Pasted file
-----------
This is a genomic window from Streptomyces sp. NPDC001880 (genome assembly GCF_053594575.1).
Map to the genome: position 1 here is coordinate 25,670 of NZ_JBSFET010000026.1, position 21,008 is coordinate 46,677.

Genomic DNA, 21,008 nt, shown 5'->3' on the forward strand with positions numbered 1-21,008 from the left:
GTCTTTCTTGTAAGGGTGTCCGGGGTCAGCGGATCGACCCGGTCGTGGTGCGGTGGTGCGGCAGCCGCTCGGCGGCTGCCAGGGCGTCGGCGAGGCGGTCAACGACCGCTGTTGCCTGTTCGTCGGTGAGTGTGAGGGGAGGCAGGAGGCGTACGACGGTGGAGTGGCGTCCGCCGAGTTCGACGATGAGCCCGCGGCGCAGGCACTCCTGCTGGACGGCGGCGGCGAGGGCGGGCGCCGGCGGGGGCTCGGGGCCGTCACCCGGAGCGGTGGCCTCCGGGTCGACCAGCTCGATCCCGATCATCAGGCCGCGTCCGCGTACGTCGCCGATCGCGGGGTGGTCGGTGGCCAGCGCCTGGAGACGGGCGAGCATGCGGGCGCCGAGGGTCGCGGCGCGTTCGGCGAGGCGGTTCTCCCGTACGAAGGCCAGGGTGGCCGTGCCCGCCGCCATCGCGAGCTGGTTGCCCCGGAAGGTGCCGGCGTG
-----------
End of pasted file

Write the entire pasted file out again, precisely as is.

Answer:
This is a genomic window from Streptomyces sp. NPDC001880 (genome assembly GCF_053594575.1).
Map to the genome: position 1 here is coordinate 25,670 of NZ_JBSFET010000026.1, position 21,008 is coordinate 46,677.

Genomic DNA, 21,008 nt, shown 5'->3' on the forward strand with positions numbered 1-21,008 from the left:
GTCTTTCTTGTAAGGGTGTCCGGGGTCAGCGGATCGACCCGGTCGTGGTGCGGTGGTGCGGCAGCCGCTCGGCGGCTGCCAGGGCGTCGGCGAGGCGGTCAACGACCGCTGTTGCCTGTTCGTCGGTGAGTGTGAGGGGAGGCAGGAGGCGTACGACGGTGGAGTGGCGTCCGCCGAGTTCGACGATGAGCCCGCGGCGCAGGCACTCCTGCTGGACGGCGGCGGCGAGGGCGGGCGCCGGCGGGGGCTCGGGGCCGTCACCCGGAGCGGTGGCCTCCGGGTCGACCAGCTCGATCCCGATCATCAGGCCGCGTCCGCGTACGTCGCCGATCGCGGGGTGGTCGGTGGCCAGCGCCTGGAGACGGGCGAGCATGCGGGCGCCGAGGGTCGCGGCGCGTTCGGCGAGGCGGTTCTCCCGTACGAAGGCCAGGGTGGCCGTGCCCGCCGCCATCGCGAGCTGGTTGCCCCGGAAGGTGCCGGCGTG